Lucy Hill (Renee Zelweger) is the sole female executive for Munck Foods in Miami. Her career is her priority. When her boss mentions that one of their blue collar manufacturing plants needs some restructuring, Lucy volunteers. She is less than enthused however, when she learns that she will have to temporarily relocate to a small town in wintry Minnesota.
Lucy’s arrival in New Ulm is less than promising. The town’s citizens and plant employees are prejudiced against her. Lucy’s chilly attitude does nothing to endear her to them. Things go from bad to worse when she unintentionally antagonizes both the local union representative, Ted (Harry Connick Jr.) and Stu (J.K. Simmons), the plant foreman. Her only ally is her overly friendly secretary Blanche (Siobhan Fallon Hogan).
Thanks to Blanche’s efforts, Lucy slowly begins to warm up to the people of New Ulm. She begins to see them as individuals with something to offer, instead of names and statistics related to her job. As Lucy starts to involve herself in the community she finds she has more in common with these small town folk than she wants to admit. Her relationship with Ted also begins to heat up, though Stu still resists all of her efforts at reconciliation.
Lucy’s love for her new friends is challenged when her boss orders her to close the plant which provides the main source of employment for New Ulm. She is forced to re-examine her priorities and determine where her heart belongs. Continue reading “Winter in July Blogathon -New in Town (2009)”
Today’s Topic: Best Books I’ve Read In 2018 (So Far)
Hosted by: That Artsy Reader Girl
Well, I may have jumped the gun a little bit on this week’s prompt. I actually tackled this subject on a recent Top Ten Tuesday post. So instead of sharing my favorite reads of the year, I’m going to share my favorite reads ever! These are books that I re-visit over and over without ever growing tired of their stories.
Since I have more than ten all-time favorites, today I will share those that have received little to no attention on my website. I always love to introduce people to a good story!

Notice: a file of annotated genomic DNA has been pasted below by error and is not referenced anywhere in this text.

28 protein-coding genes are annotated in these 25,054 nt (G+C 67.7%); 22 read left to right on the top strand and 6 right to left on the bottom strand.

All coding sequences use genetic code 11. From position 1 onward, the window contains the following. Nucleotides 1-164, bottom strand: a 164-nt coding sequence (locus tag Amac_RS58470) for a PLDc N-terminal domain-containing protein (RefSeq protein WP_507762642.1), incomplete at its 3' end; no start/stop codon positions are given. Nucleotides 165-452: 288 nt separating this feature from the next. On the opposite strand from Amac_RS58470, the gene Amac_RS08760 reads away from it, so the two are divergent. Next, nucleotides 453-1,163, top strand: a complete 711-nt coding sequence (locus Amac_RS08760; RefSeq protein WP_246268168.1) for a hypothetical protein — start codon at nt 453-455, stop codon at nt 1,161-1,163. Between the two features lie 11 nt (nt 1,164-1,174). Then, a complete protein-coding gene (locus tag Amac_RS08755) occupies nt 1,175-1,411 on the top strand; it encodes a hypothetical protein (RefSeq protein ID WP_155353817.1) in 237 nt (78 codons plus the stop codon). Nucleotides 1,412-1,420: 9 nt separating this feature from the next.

Continue reading “Top Ten Tuesday -A Few of my All Time Favorite Books”
Today’s Topic: Books with Red, White, & Blue Covers (In honor of the 4th of July in the USA. Choose covers with your own country’s colors if you prefer!)
Hosted by: That Artsy Reader Girl
I was really excited about this week’s prompt, until I started looking through all my books. Can you believe with hundreds of books on my shelves I only have two or three with appropriately hued patriotic covers?! #fail.
After this astonishing discovery I realized I would have to reinterpret the prompt. So, instead I have made a list of books which I believe feature stories celebrating America. Continue reading “Top Ten Tuesday -Books That Celebrate America”
She was referred to as “Soviet Sophia Loren” and “the most beautiful Kremlin weapon.” But who was the Red Queen? Was she the queen of the catwalk or a KGB agent seducing foreign diplomats? How did she manage to succeed and what was the price she had to pay? The life of Regina Zbarskaya, the most famous USSR, is full of mystery and drama.
In 1950’s Communist Russia, a family tragedy leaves Zoya Kolesnikova a stigmatized orphan. Leaving her home town, she heads to Moscow to escape her past. While there she adopts the name Regina. With the help of a benefactress,she reinvents herself through education and determination.
Initially she pursues her mother’s dream of becoming an accountant, but a chance encounter leads her into the world of fashion. Regina works hard not only to become a clothes model but also to overcome past mistakes. Eventually, she realizes success not only in Russia but also world wide. But past traumas still haunt her and a life of fame has its’ price. Continue reading “Foreign Film Friday -The Red Queen (2015)”
Tea With Mussolini is a film that has been on my radar for a long time. For years. Populated with some of the best British actresses of our time, I knew it was a movie I had to see. Unfortunately, it is not readily available on the streaming platforms I use. Finally, I decided I had waited long enough and purchased the DVD. It’s a purchase I do not regret.
In it’s purest form, Tea With Mussolini portrays the story of an orphaned Italian boy who’s life intersects with those of female British expatriates living in Italy during the years of WWII.
Little Luca’s mother is dead and his father cannot claim him, thanks to his vindictive, jealous wife. He is taken in by the kindly, maternal Mary Wallace (Joan Wallace) who can’t bear to see him sent to an orphanage. Mary is part of a community of British woman living in Florence which includes the flighty, artistic Arabella (Judy Dench) and the widow of the former British ambassador to Italy, Lady Hester Random (Maggie Smith). Also, contributing to Luca’s education and welfare are the American women Georgia Rockwell (Lily Tomlin) and the wealthy, flamboyant, Elsa Morganthal (Cher). Elsa’s friendship with Luca’s mother inspires her to provide a small trust for Luca’s future. Together these women share their knowledge and compassion with the young Luca before he is sent off to boarding school on the eve of World War II.